Amniotic mesenchymal stem cells have robust angiogenic properties and are effective in treating hindlimb ischaemia

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In this study, we aimed to evaluate whether human amniotic mesenchymal stem cells (AMMs) have angio-vasculogenic properties and to determine their therapeutic effects on experimental ischaemia. Although AMMs are a promising source of stem cells, their angio-vasculogenic properties are not fully understood.

Methods and results

We have characterized AMMs by quantitative real-time polymerase chain reaction, Matrigel tube formation assays, and various in vitro endothelial differentiation assays. AMMs expressed significantly higher levels of representative proangiogenic genes, vascular endothelial growth factor-A, angiopoietin-1, hepatocyte growth factor, and fibroblast growth factor-2 (FGF-2) than adipose-derived mesenchymal stem cells. In addition, the anti-apoptotic factor Akt-1 was highly expressed in the AMMs. Cells were directly transplanted into the ischaemic hindlimbs of mice to evaluate their angio-vasculogenic and therapeutic effects. They spontaneously differentiate into vascular-like structures and exhibit endothelial-specific genes and proteins. In an in vivo study on hindlimb ischaemia, implantation of AMMS augmented blood perfusion and capillary density, indicating AMM-augmented neovascularization. The engraftment rate of AMMs was high, and the transplanted AMMs showed vasulogenic potential.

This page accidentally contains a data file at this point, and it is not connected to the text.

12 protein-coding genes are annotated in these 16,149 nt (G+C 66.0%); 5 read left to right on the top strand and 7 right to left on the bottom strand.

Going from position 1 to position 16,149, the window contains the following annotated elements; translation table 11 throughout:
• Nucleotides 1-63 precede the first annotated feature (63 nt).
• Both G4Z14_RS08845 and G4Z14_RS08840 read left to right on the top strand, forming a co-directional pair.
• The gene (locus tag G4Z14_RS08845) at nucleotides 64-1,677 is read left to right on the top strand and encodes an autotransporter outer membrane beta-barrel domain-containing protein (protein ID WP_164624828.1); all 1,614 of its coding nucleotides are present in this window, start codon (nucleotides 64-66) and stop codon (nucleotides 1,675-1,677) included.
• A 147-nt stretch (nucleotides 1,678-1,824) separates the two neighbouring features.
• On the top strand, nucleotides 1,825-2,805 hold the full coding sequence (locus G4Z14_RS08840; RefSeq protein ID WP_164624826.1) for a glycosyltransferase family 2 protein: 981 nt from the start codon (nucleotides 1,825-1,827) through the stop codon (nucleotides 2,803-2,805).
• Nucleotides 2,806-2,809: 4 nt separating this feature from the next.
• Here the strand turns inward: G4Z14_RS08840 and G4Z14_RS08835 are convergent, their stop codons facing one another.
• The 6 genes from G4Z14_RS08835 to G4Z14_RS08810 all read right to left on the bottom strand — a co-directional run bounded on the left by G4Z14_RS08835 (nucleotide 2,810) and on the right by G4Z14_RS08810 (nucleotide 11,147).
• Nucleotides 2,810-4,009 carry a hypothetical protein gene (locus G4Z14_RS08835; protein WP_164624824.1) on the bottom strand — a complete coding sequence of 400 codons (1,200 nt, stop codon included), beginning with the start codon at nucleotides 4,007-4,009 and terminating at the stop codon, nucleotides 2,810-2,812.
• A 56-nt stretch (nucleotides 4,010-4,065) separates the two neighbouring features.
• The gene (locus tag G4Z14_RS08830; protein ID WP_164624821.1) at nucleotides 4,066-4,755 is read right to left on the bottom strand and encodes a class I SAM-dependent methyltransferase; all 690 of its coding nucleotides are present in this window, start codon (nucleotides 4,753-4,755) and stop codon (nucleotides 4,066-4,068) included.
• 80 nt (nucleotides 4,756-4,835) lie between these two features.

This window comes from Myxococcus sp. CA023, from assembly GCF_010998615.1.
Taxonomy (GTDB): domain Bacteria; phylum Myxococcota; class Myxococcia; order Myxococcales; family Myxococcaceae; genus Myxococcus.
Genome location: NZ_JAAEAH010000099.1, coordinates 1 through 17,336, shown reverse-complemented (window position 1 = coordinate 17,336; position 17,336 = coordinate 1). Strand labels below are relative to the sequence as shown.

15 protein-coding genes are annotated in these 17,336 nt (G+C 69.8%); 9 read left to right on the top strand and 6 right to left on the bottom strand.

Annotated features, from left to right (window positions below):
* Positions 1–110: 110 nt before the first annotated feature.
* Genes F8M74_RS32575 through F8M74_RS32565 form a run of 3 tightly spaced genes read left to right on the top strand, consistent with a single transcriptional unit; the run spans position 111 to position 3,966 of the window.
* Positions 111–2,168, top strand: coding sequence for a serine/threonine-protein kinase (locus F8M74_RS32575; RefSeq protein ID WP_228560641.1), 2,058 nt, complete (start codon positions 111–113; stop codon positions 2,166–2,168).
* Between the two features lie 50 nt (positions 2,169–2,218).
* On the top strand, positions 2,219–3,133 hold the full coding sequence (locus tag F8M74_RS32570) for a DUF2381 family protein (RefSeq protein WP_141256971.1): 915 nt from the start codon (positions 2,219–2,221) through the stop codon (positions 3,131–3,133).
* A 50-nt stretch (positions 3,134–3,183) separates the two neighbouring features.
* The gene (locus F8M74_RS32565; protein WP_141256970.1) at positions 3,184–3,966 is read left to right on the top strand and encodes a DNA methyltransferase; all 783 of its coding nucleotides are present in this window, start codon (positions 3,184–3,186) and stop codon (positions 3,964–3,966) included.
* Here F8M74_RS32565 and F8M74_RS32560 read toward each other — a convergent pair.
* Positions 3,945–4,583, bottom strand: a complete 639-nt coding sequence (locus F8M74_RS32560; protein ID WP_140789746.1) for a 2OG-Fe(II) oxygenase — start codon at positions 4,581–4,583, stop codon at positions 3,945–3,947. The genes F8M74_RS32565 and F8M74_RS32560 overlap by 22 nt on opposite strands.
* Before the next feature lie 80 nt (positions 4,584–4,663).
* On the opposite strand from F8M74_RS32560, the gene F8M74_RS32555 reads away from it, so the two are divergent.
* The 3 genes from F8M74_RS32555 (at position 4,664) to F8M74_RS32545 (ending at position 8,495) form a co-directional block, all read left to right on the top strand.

AMMs are not only markedly angiogenic but also vasculogenic, thus ameliorating hindlimb ischaemia. Our data suggest that AMMs have considerable therapeutic effects on ischaemic hindlimb through high angiogenic and engraftment abilities.

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